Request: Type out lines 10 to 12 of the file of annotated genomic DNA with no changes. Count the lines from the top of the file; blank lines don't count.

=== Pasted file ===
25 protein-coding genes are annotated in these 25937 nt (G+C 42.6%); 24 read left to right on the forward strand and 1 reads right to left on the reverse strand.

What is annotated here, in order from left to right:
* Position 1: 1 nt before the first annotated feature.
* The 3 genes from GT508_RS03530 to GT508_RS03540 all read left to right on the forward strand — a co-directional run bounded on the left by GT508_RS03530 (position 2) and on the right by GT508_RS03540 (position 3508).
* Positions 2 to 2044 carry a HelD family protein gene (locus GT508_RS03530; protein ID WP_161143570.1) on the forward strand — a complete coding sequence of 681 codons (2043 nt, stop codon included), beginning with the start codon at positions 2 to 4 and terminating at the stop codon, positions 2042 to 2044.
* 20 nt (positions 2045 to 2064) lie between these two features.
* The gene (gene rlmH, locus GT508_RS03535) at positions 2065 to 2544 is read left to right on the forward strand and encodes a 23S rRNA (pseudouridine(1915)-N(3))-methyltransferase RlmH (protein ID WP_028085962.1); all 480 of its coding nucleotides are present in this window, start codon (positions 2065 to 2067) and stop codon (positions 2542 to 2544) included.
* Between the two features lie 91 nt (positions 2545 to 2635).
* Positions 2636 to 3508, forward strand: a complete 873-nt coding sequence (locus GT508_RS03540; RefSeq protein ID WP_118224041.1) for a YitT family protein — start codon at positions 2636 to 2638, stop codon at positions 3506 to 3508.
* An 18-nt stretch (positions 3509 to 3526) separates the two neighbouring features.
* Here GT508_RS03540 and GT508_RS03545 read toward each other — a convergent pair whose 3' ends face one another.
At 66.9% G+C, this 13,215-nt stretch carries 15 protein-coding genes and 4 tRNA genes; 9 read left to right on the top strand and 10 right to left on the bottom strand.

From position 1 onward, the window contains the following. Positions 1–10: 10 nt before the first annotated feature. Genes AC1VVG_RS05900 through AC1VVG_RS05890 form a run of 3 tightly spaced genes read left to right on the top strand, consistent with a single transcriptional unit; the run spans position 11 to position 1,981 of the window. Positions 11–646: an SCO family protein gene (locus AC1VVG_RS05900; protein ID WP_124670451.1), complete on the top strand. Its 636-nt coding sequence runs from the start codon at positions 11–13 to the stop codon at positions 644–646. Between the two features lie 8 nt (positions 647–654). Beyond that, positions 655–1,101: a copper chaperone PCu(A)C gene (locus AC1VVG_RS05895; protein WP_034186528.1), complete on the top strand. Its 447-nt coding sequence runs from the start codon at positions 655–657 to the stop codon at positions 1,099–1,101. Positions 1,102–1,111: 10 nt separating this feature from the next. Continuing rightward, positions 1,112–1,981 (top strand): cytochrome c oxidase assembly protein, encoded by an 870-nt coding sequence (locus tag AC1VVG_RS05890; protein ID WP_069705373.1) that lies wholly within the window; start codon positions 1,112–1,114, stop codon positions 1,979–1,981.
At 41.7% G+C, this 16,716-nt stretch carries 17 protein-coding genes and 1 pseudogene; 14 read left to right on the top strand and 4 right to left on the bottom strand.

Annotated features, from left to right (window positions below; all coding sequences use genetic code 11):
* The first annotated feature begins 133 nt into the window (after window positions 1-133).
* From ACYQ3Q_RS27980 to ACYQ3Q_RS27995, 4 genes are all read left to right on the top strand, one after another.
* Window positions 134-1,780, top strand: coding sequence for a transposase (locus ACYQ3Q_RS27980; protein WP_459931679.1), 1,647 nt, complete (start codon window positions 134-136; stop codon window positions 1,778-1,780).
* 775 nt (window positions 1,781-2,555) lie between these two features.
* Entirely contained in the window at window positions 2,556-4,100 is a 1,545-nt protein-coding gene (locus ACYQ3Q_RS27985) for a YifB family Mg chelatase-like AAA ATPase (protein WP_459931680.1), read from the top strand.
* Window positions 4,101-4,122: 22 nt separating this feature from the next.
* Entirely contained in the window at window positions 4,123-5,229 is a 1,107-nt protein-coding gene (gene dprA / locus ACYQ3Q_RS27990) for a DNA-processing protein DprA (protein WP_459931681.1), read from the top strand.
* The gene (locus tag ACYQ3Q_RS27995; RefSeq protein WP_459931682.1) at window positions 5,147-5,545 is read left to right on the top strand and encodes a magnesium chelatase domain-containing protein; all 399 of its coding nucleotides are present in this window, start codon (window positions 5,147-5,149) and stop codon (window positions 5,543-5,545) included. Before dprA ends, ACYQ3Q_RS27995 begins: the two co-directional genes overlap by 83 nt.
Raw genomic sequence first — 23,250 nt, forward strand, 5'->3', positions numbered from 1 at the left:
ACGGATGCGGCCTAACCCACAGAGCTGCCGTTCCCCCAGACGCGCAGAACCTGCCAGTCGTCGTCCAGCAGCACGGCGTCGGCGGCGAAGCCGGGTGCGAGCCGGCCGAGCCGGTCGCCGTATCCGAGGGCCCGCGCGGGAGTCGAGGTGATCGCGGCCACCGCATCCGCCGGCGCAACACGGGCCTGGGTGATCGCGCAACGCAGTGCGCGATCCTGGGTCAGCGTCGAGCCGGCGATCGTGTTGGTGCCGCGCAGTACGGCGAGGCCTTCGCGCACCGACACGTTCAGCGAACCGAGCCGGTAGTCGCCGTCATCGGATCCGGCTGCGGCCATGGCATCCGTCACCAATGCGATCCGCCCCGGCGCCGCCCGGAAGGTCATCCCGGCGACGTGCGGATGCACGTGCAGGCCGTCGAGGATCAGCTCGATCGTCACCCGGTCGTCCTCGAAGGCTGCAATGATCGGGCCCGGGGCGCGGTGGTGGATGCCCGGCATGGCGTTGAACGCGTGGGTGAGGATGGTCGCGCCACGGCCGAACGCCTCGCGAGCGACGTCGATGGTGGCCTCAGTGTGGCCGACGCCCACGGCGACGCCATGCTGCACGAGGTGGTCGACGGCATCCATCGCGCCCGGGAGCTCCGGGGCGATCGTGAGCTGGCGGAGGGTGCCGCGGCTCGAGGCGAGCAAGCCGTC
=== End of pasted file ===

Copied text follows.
* An 18-nt stretch (positions 3509 to 3526) separates the two neighbouring features.
* Here GT508_RS03540 and GT508_RS03545 read toward each other — a convergent pair whose 3' ends face one another.
At 66.9% G+C, this 13,215-nt stretch carries 15 protein-coding genes and 4 tRNA genes; 9 read left to right on the top strand and 10 right to left on the bottom strand.